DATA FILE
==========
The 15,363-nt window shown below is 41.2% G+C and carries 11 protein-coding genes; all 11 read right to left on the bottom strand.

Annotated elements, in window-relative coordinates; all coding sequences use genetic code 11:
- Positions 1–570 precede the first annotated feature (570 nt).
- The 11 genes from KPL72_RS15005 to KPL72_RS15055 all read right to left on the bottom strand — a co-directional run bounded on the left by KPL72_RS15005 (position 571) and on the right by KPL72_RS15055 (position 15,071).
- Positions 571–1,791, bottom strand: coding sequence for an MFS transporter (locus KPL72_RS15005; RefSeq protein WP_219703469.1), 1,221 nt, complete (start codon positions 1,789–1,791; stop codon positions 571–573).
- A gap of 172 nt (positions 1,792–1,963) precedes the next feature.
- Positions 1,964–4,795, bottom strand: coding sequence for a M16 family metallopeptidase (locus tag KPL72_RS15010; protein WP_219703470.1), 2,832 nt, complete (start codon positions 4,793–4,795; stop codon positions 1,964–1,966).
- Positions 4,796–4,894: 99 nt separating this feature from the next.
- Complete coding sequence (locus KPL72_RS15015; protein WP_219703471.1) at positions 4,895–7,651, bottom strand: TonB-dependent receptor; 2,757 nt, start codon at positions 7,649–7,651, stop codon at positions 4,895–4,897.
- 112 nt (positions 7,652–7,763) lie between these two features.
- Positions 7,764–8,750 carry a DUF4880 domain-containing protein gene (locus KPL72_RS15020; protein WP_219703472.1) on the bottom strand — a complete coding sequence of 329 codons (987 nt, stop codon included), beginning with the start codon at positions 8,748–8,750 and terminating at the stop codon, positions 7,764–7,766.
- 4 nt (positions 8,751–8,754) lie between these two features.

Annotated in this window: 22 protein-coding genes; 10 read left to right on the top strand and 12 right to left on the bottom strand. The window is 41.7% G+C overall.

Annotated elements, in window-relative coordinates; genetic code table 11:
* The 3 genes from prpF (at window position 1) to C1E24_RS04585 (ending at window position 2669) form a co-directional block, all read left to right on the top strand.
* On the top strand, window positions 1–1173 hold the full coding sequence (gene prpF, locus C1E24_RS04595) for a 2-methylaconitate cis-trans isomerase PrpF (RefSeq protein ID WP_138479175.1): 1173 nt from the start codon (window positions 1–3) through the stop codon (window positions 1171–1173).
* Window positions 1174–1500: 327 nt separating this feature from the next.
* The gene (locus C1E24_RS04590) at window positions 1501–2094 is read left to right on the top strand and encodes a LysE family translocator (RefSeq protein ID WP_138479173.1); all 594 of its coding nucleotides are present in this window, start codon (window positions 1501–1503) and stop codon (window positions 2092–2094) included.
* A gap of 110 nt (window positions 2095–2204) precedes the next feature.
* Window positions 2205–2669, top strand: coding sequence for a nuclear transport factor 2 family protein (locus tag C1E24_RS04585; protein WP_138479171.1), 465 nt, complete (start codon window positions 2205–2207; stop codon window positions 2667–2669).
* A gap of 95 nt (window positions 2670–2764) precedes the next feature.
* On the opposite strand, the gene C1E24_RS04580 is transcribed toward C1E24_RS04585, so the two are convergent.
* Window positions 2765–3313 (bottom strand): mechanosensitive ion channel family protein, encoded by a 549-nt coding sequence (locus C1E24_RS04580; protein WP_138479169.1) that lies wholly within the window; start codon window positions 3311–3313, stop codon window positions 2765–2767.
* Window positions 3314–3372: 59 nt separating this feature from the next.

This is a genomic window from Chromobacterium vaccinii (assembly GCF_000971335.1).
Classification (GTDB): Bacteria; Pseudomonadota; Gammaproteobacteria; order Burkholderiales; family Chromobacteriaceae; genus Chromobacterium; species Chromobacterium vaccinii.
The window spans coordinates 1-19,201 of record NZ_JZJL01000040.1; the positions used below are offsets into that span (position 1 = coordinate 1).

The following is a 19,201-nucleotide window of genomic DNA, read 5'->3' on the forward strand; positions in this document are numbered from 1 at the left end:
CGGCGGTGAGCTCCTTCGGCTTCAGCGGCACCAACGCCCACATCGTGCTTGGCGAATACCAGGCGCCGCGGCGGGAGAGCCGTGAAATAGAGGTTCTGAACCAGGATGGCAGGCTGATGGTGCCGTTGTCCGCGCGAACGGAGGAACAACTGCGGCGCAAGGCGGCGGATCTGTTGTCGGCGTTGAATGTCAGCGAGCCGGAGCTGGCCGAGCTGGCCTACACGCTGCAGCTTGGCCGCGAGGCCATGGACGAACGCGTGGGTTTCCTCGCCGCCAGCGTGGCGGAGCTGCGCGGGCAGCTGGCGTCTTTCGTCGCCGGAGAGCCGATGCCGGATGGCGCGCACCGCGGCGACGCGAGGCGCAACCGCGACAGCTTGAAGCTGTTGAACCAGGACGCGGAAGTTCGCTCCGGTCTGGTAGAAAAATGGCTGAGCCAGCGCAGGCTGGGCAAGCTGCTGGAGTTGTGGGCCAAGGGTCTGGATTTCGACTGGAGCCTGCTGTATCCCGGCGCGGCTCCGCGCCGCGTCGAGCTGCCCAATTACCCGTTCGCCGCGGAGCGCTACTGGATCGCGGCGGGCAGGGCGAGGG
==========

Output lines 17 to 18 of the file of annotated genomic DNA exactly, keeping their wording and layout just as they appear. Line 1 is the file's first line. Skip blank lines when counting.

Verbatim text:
* Window positions 1174–1500: 327 nt separating this feature from the next.
* The gene (locus C1E24_RS04590) at window positions 1501–2094 is read left to right on the top strand and encodes a LysE family translocator (RefSeq protein ID WP_138479173.1); all 594 of its coding nucleotides are present in this window, start codon (window positions 1501–1503) and stop codon (window positions 2092–2094) included.